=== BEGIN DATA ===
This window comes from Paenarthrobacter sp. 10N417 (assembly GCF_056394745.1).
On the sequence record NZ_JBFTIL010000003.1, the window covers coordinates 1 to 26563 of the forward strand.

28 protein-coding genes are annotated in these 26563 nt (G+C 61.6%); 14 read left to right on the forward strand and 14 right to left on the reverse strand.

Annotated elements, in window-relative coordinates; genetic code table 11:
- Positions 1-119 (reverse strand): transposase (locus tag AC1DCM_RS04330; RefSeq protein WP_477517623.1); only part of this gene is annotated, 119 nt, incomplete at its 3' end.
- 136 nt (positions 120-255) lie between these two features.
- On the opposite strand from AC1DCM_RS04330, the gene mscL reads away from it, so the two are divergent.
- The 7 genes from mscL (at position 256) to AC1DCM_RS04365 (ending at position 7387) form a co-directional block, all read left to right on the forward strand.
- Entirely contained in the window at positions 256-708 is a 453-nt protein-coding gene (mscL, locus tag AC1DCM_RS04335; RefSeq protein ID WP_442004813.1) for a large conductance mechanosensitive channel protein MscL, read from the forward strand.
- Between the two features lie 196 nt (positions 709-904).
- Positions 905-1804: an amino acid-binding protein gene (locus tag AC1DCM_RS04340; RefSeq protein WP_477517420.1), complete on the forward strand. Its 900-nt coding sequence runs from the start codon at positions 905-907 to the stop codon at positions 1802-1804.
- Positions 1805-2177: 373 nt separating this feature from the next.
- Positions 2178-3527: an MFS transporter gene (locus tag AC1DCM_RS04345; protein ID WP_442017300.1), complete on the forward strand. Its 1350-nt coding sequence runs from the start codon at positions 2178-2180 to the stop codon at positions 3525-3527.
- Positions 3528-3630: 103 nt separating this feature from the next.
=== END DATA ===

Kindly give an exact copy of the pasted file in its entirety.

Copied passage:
This window comes from Paenarthrobacter sp. 10N417 (assembly GCF_056394745.1).
On the sequence record NZ_JBFTIL010000003.1, the window covers coordinates 1 to 26563 of the forward strand.

28 protein-coding genes are annotated in these 26563 nt (G+C 61.6%); 14 read left to right on the forward strand and 14 right to left on the reverse strand.

Annotated elements, in window-relative coordinates; genetic code table 11:
- Positions 1-119 (reverse strand): transposase (locus tag AC1DCM_RS04330; RefSeq protein WP_477517623.1); only part of this gene is annotated, 119 nt, incomplete at its 3' end.
- 136 nt (positions 120-255) lie between these two features.
- On the opposite strand from AC1DCM_RS04330, the gene mscL reads away from it, so the two are divergent.
- The 7 genes from mscL (at position 256) to AC1DCM_RS04365 (ending at position 7387) form a co-directional block, all read left to right on the forward strand.
- Entirely contained in the window at positions 256-708 is a 453-nt protein-coding gene (mscL, locus tag AC1DCM_RS04335; RefSeq protein ID WP_442004813.1) for a large conductance mechanosensitive channel protein MscL, read from the forward strand.
- Between the two features lie 196 nt (positions 709-904).
- Positions 905-1804: an amino acid-binding protein gene (locus tag AC1DCM_RS04340; RefSeq protein WP_477517420.1), complete on the forward strand. Its 900-nt coding sequence runs from the start codon at positions 905-907 to the stop codon at positions 1802-1804.
- Positions 1805-2177: 373 nt separating this feature from the next.
- Positions 2178-3527: an MFS transporter gene (locus tag AC1DCM_RS04345; protein ID WP_442017300.1), complete on the forward strand. Its 1350-nt coding sequence runs from the start codon at positions 2178-2180 to the stop codon at positions 3525-3527.
- Positions 3528-3630: 103 nt separating this feature from the next.